The federal government’s Renewable Fuel Standard is a failed strategy that must be completely reconsidered and restructured, said Wayne Allard, vice president of government relations for the American Motorcyclist Association, last May.
“The RFS is not working for Americans who breathe air, eat food, ride motorcycles, drive cars or mow their lawns. And, the action you’ll see around the U.S. today is emblematic of the wide-reaching support that exists for RFS reform. It’s time to readdress this flawed policy,” said Allard, a former U.S. senator from Colorado.
Allard’s remarks came during the National Renewable Fuel Standard “Day of Action,” organized to urge the U.S. Environmental Protection Agency to maintain its proposed 2014 renewable volume obligation and for Congress to take up legislative reform that would permanently address the problems inherent in the current RFS.
Motorcyclists, environmentalists, farmers and business leaders lobbied the EPA and key members of Congress before gathering for a press conference. Their message: America’s engines, environment and food supply are endangered by the production, distribution and use of ethanol.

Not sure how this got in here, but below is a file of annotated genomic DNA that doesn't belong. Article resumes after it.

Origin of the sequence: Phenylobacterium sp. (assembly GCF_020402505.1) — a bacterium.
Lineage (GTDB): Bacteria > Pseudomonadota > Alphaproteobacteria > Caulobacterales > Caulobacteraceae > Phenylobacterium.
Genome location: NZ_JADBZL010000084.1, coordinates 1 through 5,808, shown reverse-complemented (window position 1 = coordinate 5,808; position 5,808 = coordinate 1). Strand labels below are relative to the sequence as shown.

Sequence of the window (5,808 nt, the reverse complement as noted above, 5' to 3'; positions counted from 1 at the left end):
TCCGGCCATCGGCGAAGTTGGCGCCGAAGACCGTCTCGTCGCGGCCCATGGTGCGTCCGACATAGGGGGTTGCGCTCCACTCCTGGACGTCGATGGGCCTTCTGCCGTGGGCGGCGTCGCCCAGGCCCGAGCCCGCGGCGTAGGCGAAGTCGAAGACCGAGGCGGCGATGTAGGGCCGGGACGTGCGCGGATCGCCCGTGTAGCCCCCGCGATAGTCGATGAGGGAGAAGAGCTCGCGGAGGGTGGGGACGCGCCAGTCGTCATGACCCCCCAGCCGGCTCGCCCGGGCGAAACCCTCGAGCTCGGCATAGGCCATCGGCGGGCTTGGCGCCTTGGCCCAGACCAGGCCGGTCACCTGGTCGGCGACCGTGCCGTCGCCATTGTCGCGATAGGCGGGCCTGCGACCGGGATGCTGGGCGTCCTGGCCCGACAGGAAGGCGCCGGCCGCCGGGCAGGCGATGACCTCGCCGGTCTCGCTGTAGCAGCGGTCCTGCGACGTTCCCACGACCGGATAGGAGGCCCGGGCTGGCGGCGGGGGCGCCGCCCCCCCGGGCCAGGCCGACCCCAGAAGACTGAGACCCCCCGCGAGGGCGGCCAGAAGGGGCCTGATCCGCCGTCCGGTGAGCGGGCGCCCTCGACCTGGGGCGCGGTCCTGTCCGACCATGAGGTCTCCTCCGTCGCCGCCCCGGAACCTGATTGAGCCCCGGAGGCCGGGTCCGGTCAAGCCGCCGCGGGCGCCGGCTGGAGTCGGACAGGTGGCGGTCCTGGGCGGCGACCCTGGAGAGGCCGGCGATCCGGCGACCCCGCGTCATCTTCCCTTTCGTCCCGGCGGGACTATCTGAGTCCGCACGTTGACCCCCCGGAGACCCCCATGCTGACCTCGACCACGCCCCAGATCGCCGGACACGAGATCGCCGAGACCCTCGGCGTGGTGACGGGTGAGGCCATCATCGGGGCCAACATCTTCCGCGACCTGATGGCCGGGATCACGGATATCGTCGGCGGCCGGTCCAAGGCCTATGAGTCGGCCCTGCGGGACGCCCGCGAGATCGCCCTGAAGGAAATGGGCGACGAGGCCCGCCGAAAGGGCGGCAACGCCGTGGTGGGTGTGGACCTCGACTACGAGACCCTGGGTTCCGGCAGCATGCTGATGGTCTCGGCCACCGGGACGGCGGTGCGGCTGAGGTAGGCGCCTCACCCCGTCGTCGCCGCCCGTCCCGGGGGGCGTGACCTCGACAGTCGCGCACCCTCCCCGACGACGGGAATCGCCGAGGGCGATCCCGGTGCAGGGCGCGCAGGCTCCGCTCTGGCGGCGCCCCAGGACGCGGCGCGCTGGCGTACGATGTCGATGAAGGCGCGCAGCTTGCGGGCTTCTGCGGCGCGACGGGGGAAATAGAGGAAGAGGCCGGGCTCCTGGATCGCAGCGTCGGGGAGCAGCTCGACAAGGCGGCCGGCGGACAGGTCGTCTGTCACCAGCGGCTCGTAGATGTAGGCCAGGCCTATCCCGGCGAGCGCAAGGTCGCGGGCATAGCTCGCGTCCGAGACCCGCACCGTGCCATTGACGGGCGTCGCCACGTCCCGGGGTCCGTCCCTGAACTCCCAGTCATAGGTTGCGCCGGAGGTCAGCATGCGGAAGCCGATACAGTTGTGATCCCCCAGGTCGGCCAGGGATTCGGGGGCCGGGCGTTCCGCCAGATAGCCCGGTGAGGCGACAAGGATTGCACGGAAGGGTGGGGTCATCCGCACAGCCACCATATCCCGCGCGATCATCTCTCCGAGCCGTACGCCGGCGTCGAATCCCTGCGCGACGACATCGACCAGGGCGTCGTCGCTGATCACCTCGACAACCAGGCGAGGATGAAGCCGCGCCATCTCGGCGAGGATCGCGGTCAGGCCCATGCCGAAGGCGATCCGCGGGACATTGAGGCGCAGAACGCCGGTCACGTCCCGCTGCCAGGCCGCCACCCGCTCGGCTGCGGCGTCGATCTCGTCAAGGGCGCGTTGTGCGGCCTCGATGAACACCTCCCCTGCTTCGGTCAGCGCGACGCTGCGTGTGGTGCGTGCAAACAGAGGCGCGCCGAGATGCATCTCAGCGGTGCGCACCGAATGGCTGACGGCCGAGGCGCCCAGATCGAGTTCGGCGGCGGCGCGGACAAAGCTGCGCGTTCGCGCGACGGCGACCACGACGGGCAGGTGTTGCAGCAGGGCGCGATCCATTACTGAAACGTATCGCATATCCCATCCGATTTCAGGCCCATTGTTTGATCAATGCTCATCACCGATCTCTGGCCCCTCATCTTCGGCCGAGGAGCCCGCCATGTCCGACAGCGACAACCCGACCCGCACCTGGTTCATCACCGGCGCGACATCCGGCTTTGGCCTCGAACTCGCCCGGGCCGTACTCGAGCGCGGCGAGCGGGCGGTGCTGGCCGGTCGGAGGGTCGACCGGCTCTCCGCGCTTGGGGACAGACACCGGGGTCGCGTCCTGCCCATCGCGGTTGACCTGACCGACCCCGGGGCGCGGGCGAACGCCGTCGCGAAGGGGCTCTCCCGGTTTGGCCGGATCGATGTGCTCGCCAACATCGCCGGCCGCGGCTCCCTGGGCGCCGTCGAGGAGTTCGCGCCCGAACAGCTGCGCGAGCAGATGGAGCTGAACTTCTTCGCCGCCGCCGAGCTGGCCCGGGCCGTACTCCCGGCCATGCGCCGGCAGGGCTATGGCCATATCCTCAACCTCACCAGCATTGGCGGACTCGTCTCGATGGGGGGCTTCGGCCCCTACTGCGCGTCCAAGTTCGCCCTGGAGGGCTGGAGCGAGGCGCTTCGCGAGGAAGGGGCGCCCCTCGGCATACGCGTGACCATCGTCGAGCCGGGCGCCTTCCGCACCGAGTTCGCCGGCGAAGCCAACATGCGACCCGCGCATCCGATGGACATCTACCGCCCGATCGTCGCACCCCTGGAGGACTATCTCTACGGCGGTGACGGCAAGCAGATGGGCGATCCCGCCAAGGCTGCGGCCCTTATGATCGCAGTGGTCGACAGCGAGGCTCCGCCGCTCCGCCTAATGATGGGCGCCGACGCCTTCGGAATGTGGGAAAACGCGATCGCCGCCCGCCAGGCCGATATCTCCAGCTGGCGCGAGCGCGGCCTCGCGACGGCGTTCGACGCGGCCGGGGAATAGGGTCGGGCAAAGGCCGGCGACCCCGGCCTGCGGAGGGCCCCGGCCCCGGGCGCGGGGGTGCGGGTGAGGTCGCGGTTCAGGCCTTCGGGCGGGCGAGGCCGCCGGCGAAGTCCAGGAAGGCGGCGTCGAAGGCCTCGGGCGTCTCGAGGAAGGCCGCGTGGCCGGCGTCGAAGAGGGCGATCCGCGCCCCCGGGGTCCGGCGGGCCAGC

The AMA opposes E15 fuel (15 percent ethanol by volume) because inadvertent misfueling can cause engine and fuel system failure to the estimated 22 million motorcycles and all-terrain vehicles currently in use and can void manufacturers’ warranties.
U.S. Rep. Bob Goodlatte (R-Va.) has offered a number of potential solutions, including the “RFS Reform Act of 2013” (H.R. 1462). The bipartisan bill, in part, eliminates corn-based ethanol requirements and caps the amount of ethanol that can be blended into conventional gasoline at 10 percent.
The U.S. Environmental Protection Agency has publicly acknowledged that ethanol in gasoline can damage internal combustion engines by increasing exhaust temperatures and indirectly causing component failures. Yet, even with this knowledge, the Federal Trade Commission is recommending more labeling at the gas pump as its solution to the problem.
For more information, visit americanmotorcyclist.com/rights/amafuelforthought.aspx.
(This Kickstarts article was published in the August 2014 issue of Rider magazine.)